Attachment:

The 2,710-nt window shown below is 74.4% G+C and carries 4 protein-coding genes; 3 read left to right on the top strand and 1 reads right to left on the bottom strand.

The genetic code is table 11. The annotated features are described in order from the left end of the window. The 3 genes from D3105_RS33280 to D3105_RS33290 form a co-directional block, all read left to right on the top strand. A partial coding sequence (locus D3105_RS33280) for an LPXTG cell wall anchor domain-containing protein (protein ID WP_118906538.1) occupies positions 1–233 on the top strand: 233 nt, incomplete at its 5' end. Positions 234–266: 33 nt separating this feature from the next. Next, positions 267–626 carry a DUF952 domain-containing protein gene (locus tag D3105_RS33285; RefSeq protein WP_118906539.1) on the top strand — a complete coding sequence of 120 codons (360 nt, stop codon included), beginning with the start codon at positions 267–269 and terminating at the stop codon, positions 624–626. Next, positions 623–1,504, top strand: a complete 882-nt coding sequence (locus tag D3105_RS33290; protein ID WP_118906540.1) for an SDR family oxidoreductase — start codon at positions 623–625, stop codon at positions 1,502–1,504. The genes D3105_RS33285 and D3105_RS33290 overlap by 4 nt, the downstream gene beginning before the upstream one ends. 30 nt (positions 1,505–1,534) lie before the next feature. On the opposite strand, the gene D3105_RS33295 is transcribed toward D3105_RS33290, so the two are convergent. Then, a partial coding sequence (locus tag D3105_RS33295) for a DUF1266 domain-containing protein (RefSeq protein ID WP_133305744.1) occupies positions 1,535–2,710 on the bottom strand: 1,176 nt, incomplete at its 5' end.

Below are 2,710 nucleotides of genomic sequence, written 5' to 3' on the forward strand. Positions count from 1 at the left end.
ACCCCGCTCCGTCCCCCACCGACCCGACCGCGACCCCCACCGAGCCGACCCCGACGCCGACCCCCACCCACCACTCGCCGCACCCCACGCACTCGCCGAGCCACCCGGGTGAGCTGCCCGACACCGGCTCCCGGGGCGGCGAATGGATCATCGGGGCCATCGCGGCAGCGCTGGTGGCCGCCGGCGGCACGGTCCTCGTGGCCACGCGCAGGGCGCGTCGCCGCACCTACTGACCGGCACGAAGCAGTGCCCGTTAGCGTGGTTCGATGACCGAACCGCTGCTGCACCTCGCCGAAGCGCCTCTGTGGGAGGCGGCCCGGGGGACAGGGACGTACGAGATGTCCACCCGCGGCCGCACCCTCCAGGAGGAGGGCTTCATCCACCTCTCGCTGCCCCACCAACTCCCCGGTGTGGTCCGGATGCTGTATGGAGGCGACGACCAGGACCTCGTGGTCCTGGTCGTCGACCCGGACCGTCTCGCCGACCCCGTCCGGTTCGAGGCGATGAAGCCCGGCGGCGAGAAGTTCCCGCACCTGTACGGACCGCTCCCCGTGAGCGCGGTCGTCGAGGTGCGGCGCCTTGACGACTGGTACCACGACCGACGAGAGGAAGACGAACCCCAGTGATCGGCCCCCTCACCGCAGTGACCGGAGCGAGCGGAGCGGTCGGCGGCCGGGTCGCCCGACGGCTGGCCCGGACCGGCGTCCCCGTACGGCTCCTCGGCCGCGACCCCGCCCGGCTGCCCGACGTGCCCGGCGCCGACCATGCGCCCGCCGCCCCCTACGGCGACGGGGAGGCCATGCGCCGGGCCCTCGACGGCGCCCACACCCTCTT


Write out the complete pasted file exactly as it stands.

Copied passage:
The 2,710-nt window shown below is 74.4% G+C and carries 4 protein-coding genes; 3 read left to right on the top strand and 1 reads right to left on the bottom strand.

The genetic code is table 11. The annotated features are described in order from the left end of the window. The 3 genes from D3105_RS33280 to D3105_RS33290 form a co-directional block, all read left to right on the top strand. A partial coding sequence (locus D3105_RS33280) for an LPXTG cell wall anchor domain-containing protein (protein ID WP_118906538.1) occupies positions 1–233 on the top strand: 233 nt, incomplete at its 5' end. Positions 234–266: 33 nt separating this feature from the next. Next, positions 267–626 carry a DUF952 domain-containing protein gene (locus tag D3105_RS33285; RefSeq protein WP_118906539.1) on the top strand — a complete coding sequence of 120 codons (360 nt, stop codon included), beginning with the start codon at positions 267–269 and terminating at the stop codon, positions 624–626. Next, positions 623–1,504, top strand: a complete 882-nt coding sequence (locus tag D3105_RS33290; protein ID WP_118906540.1) for an SDR family oxidoreductase — start codon at positions 623–625, stop codon at positions 1,502–1,504. The genes D3105_RS33285 and D3105_RS33290 overlap by 4 nt, the downstream gene beginning before the upstream one ends. 30 nt (positions 1,505–1,534) lie before the next feature. On the opposite strand, the gene D3105_RS33295 is transcribed toward D3105_RS33290, so the two are convergent. Then, a partial coding sequence (locus tag D3105_RS33295) for a DUF1266 domain-containing protein (RefSeq protein ID WP_133305744.1) occupies positions 1,535–2,710 on the bottom strand: 1,176 nt, incomplete at its 5' end.

Below are 2,710 nucleotides of genomic sequence, written 5' to 3' on the forward strand. Positions count from 1 at the left end.
ACCCCGCTCCGTCCCCCACCGACCCGACCGCGACCCCCACCGAGCCGACCCCGACGCCGACCCCCACCCACCACTCGCCGCACCCCACGCACTCGCCGAGCCACCCGGGTGAGCTGCCCGACACCGGCTCCCGGGGCGGCGAATGGATCATCGGGGCCATCGCGGCAGCGCTGGTGGCCGCCGGCGGCACGGTCCTCGTGGCCACGCGCAGGGCGCGTCGCCGCACCTACTGACCGGCACGAAGCAGTGCCCGTTAGCGTGGTTCGATGACCGAACCGCTGCTGCACCTCGCCGAAGCGCCTCTGTGGGAGGCGGCCCGGGGGACAGGGACGTACGAGATGTCCACCCGCGGCCGCACCCTCCAGGAGGAGGGCTTCATCCACCTCTCGCTGCCCCACCAACTCCCCGGTGTGGTCCGGATGCTGTATGGAGGCGACGACCAGGACCTCGTGGTCCTGGTCGTCGACCCGGACCGTCTCGCCGACCCCGTCCGGTTCGAGGCGATGAAGCCCGGCGGCGAGAAGTTCCCGCACCTGTACGGACCGCTCCCCGTGAGCGCGGTCGTCGAGGTGCGGCGCCTTGACGACTGGTACCACGACCGACGAGAGGAAGACGAACCCCAGTGATCGGCCCCCTCACCGCAGTGACCGGAGCGAGCGGAGCGGTCGGCGGCCGGGTCGCCCGACGGCTGGCCCGGACCGGCGTCCCCGTACGGCTCCTCGGCCGCGACCCCGCCCGGCTGCCCGACGTGCCCGGCGCCGACCATGCGCCCGCCGCCCCCTACGGCGACGGGGAGGCCATGCGCCGGGCCCTCGACGGCGCCCACACCCTCTT